Balancing investment losses and gains with taxes in mind | NevadaAppeal.com
YOUR AD HERE »

Balancing investment losses and gains with taxes in mind

William Creekbaum
Special to the Nevada Appeal

You may be wondering whether its time to realize some of the losses and gains on your portfolio holdings. While I don’t think any investment decision should be made on the basis of taxes alone, you should be aware of current tax law, which may help you cover some of your losses.

When you sell securities, losses can be used to offset capital gains. If your capital losses exceed your capital gains this year, you may deduct up to $3,000 of the remaining net loss from your ordinary income. Capital losses greater than $3,000 may be carried over to future tax years, until fully utilized.

Keep in mind that in 2008, different rates could apply to long-term capital gains. Your tax professional can explain which rates apply in your situation.

With a new president, changes in tax legislation could occur for 2009. I recommend you contact your tax advisor before year-end to review any possible tax law changes that might affect your year-end planning.

Unemployment claims have jumped to their highest level in seven years due primarily to the impact of a slowing economy. If you suddenly find yourself out of work, or if your compensation has been reduced, you could be in a much lower tax bracket this year. If your 2008 adjusted gross income is below $32,550 (single) or $65,100 (married filing jointly), you may be eligible for the new 0 percent long-term capital gains rate that applies to the lowest two tax brackets. If so, I would consider cashing in on some of the long-term gains you might have on your investments, particularly if you own low-basis company stock you’d like to diversify. If you are retired with low income, you might also qualify for the 0 percent long-term capital gains tax rate.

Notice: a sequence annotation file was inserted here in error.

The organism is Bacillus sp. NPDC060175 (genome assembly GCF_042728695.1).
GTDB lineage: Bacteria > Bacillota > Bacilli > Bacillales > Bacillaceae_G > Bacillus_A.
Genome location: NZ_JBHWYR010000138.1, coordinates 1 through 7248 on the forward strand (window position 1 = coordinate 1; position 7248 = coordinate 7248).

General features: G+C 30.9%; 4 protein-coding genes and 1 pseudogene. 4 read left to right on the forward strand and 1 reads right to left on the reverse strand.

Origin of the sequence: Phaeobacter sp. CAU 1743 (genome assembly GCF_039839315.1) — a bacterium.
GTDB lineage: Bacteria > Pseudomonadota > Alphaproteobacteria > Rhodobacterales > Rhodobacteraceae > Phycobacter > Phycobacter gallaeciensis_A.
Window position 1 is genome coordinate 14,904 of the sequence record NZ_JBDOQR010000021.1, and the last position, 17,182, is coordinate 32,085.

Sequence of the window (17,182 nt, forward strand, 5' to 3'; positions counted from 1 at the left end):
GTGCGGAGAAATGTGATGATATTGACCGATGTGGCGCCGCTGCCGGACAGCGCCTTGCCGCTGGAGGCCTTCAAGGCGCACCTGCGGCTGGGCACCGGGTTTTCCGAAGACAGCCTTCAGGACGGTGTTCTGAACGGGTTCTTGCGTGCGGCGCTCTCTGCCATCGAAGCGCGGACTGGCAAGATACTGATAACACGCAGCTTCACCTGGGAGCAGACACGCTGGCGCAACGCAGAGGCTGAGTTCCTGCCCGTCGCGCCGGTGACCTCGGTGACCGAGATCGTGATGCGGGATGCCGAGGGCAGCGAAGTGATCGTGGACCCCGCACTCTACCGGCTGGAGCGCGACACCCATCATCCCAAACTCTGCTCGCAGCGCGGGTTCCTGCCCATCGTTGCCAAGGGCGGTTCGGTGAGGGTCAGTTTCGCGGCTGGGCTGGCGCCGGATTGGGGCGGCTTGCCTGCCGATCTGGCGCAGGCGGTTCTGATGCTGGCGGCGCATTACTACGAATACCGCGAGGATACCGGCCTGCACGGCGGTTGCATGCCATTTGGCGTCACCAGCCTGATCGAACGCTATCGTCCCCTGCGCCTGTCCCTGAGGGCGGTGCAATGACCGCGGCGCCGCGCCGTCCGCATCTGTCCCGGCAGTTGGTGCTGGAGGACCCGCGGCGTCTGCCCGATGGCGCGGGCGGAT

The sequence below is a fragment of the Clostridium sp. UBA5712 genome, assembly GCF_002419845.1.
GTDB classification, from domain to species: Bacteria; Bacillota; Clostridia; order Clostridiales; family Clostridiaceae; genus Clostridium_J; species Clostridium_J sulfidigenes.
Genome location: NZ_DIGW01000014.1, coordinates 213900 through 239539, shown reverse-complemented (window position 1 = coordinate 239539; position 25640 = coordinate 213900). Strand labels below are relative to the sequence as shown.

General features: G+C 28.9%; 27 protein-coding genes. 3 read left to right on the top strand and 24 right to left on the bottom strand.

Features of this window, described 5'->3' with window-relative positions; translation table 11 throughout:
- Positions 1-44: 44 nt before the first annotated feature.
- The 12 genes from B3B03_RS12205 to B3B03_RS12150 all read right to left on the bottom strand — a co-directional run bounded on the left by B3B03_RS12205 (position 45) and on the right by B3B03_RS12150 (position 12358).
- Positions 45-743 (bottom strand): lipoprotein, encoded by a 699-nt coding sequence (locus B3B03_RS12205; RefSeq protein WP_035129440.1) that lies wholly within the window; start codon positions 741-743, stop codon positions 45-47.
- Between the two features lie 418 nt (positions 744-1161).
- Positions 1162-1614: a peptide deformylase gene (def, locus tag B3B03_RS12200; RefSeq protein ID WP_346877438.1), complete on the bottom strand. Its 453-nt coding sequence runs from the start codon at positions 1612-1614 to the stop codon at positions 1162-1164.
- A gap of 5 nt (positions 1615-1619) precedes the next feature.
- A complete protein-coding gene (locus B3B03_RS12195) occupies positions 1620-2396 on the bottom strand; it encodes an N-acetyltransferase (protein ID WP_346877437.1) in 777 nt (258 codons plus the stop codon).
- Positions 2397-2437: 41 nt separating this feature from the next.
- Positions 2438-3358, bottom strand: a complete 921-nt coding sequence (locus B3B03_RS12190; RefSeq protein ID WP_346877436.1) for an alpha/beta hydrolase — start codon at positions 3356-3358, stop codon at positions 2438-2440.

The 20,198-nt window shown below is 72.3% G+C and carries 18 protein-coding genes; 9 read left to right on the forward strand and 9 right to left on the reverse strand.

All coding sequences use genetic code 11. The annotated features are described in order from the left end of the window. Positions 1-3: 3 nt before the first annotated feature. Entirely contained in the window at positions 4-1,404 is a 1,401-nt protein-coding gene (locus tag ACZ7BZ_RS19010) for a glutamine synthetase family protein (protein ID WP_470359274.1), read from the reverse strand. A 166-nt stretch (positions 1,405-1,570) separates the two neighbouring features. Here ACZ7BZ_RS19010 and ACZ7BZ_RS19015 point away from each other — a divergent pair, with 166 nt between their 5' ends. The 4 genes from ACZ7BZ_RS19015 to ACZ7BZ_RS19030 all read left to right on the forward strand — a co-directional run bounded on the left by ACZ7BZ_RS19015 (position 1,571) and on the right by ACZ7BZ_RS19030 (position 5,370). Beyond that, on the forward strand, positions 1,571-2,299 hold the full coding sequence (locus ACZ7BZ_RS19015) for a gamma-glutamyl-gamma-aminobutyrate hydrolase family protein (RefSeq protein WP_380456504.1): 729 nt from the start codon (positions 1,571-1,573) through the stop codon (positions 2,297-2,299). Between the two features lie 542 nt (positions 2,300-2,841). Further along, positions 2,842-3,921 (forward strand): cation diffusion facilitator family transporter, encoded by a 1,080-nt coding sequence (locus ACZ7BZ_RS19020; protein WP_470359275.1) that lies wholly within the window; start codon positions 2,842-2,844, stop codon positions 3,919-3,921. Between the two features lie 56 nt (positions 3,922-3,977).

If you are providing financial support for your parents who may be in the bottom tax brackets, I suggest gifting appreciated securities instead of cash. Your parents can then sell these securities without capital gains tax. For 2008, you may gift up to $12,000 a year per recipient without paying gift tax; married couples can give up to $24,000 a year per recipient.

Should you decide to sell depreciated securities, be aware of the wash sale rule. A wash sale occurs when you sell stock at a loss and buy “substantially identical” replacement stock (including options on the stock or purchases within an IRA) within 30 days before or after the sale. You may not deduct losses from a wash sale.

Several tax deductions scheduled to expire were recently extended as part of the Emergency Economic Stabilization legislation that passed on Oct. 3. I suggest you ask your tax advisor if you qualify for any deductions for qualified tuition payments, real estate taxes and other expenses that may affect your 2008 tax situation. It’s to my understanding that in some cases, these deductions may be taken even if you don’t itemize. Ask if any prepayments of these expenses for 2009 before year-end might be advantageous.

– For more information, please contact your tax advisor or call me at 689-8704 or William.a.creekbaum@smithbarney.com